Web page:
The UK Games Expo was a triumph as always - okay, every convention has flaws, but they're small gripes or just things I've grown accustomed to. We all know the Bring and Buy is a queue nightmare at the wrong times. We all know the Games Library could use a bit of an update.
One thing is for sure though, we love checking out all of the games at the convention be they the new hotness or previous releases that we never got round to seeing before. From my personal experience, here's my Top 5 recommendations from the UK Games Expo to look out for - (caveat: must be unreleased games).
5. Chronicles of Crime (Lucky Duck Games)
Much along the same vein as another game we'll get on to later, this is a co-operative experience where you play detectives trying to solve a case. The weird gimmick here is that all the evidence, characters, locations etc have a QR code printed on them that you scan with your mobile device via an app. Doing so at specific times allows you to have conversations with people, inspect clues in the lab and much more.
In addition you can view a crime scene either as a 360 degree panorama or in VR mode with these . . . slightly fiddly goggles, but hey it's neat.
The case we did was challenging and you really have time against you. My nitpicks however are that the app in its current state does need a few bugs ironed out and I didn't like the VR much as it was easy to miss out key clues without even realising, and if you do that you're off on a tangent for a while before you recover. There's a nice over-arching plot though that spreads over multiple cases and it manages to set the theme nicely despite having to constantly scan stuff.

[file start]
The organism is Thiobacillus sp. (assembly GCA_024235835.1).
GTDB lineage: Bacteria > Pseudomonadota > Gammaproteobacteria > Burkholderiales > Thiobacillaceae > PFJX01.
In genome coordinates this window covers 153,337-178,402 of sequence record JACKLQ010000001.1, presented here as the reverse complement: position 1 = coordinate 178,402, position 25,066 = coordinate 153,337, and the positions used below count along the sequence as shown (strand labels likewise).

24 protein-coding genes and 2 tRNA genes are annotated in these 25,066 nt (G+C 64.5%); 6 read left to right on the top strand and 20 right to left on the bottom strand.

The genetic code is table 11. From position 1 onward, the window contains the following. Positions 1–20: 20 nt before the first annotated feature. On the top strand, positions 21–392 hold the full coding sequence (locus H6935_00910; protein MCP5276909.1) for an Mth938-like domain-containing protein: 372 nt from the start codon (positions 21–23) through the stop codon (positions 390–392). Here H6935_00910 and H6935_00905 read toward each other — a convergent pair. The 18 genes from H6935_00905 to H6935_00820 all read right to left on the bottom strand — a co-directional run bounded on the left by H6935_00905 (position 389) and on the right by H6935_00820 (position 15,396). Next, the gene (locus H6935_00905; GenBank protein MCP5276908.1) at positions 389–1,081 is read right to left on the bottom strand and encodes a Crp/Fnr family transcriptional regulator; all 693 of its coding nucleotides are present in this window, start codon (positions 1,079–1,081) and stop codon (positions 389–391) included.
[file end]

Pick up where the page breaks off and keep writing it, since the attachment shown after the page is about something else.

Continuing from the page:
With a few improvements here and there this has good potential and is worth a look if you want a deduction co-op within a reasonable time length.
4. Holding On: The Troubled Life of Billy Kerr (HUB Games)
This definitely takes the prize for the weirdest themed game I saw at the Expo, but that goes a long way to helping it make this list. This is a unique co-op campaign game where you have to take care of a patient called Billy. You'll play through 10 scenarios (I only did one), each of which offers new challenges and story moments for this grand tale being told about Billy and his life.
In the first scenario, you're trying to keep him alive while getting Billy to talk about his past memories so we can find out more about him and his next of kin. But he's not always willing to talk and his memory is hazy. So you have to obtain cards for partial memories and then match them up to clear memories. It's a card play system at the end of the day, but it works well to the theme.
The co-op aspect is a little thin though, to the point where this could simply be a solo game where you control multiple meeples. But hey, I like solo games so if that's the case, I'm cool with that. The story has peaked my interest and I welcome innovation in board game design, which I feel we're lacking in these years - I'll check this one out on release.
3. Dice Hospital (Alley Cat Games)